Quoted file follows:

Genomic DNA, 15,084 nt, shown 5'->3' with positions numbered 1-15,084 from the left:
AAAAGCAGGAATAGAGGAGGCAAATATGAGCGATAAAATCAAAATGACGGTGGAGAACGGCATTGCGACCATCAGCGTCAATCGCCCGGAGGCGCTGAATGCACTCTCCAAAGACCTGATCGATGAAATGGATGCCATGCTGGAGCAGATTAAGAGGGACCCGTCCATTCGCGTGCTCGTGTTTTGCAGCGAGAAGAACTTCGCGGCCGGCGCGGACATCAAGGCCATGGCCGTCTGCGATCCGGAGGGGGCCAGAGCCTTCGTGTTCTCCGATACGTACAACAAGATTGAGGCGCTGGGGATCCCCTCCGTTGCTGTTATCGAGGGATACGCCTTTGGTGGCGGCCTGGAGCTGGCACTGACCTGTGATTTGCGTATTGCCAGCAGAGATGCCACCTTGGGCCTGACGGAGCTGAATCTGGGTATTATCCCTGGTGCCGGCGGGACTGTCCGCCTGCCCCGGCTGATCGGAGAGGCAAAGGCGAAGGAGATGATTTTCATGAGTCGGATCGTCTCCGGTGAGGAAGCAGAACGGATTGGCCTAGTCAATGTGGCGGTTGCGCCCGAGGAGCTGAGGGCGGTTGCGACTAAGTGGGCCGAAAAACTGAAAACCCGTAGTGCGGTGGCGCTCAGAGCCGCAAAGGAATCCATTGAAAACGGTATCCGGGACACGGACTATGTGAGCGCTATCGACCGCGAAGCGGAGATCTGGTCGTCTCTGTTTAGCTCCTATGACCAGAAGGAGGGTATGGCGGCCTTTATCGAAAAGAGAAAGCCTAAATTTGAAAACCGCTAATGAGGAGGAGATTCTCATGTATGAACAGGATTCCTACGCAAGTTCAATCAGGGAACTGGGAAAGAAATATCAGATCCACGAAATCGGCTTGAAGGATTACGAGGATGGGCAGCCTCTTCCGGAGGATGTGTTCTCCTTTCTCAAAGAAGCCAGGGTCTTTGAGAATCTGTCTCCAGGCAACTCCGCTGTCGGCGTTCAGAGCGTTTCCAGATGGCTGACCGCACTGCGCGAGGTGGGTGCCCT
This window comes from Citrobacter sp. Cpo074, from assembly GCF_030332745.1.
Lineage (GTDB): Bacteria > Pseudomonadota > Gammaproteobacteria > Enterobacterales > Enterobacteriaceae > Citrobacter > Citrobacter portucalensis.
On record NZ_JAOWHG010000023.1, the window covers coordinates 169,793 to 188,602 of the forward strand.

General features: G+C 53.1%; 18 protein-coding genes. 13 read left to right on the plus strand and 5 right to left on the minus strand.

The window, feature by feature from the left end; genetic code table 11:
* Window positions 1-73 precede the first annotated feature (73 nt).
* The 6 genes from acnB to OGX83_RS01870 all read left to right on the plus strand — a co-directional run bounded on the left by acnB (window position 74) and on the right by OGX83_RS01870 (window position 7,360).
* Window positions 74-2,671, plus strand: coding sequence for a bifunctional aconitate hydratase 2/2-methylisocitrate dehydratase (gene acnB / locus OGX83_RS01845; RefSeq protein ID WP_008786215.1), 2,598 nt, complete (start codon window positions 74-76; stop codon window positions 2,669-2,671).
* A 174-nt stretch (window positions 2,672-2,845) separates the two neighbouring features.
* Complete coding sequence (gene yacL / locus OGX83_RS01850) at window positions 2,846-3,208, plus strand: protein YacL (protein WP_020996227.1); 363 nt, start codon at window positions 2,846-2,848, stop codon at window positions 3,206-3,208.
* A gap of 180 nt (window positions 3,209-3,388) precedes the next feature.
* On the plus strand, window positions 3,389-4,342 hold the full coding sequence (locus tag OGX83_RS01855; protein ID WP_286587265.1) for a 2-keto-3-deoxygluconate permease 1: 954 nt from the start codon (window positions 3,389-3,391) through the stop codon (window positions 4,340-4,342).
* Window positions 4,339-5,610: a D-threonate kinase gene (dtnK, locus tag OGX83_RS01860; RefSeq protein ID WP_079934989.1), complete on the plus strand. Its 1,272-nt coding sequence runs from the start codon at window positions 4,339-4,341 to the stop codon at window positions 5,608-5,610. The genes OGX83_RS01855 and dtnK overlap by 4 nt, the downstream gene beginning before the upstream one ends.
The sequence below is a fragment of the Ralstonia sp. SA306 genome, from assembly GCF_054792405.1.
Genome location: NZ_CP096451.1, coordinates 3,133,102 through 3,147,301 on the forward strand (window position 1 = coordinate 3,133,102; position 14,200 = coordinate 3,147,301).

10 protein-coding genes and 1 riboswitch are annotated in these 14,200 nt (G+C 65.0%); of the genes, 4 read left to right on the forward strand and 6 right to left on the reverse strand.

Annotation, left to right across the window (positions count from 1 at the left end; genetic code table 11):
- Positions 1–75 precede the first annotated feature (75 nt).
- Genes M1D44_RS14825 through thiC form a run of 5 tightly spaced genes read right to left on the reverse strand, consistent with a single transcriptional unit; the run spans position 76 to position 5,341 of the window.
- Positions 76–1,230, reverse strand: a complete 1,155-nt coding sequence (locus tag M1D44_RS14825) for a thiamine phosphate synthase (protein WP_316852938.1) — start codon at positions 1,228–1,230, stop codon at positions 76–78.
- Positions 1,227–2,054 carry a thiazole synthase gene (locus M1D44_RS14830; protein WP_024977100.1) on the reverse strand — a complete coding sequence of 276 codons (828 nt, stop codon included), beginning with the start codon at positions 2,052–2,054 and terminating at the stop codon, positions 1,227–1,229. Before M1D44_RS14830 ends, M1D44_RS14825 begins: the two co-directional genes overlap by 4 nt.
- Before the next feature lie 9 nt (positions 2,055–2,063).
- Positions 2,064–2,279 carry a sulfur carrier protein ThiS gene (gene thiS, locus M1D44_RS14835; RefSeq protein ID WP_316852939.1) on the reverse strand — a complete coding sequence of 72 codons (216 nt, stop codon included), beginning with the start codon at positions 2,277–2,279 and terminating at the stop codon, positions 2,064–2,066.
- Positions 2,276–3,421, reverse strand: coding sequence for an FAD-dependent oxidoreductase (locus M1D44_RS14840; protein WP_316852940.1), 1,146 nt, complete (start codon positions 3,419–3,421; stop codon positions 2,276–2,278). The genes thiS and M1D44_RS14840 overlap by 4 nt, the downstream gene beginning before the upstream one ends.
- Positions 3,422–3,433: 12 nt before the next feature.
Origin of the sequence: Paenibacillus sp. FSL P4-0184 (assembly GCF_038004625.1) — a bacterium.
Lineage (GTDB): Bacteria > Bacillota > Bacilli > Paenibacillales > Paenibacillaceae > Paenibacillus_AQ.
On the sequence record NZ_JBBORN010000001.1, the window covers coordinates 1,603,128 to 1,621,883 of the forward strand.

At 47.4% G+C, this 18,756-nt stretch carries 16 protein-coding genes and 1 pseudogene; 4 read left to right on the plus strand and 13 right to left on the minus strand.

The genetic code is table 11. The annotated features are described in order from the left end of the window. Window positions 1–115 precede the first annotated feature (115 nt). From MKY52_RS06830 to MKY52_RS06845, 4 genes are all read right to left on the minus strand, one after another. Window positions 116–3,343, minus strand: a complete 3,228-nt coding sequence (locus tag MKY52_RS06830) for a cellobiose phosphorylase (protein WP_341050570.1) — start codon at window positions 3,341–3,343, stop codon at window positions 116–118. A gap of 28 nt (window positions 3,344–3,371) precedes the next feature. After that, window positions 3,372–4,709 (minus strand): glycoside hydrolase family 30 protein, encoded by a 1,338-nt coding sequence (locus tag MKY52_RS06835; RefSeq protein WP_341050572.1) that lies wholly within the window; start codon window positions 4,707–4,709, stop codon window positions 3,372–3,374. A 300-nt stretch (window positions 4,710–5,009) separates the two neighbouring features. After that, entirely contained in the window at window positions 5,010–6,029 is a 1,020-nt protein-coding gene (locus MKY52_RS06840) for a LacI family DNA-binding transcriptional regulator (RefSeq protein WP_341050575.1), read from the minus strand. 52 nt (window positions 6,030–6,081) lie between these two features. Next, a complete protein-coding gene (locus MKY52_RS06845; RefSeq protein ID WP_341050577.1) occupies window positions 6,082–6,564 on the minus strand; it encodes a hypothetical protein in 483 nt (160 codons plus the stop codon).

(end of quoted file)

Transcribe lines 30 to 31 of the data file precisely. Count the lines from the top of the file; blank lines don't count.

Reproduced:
On the sequence record NZ_JBBORN010000001.1, the window covers coordinates 1,603,128 to 1,621,883 of the forward strand.

At 47.4% G+C, this 18,756-nt stretch carries 16 protein-coding genes and 1 pseudogene; 4 read left to right on the plus strand and 13 right to left on the minus strand.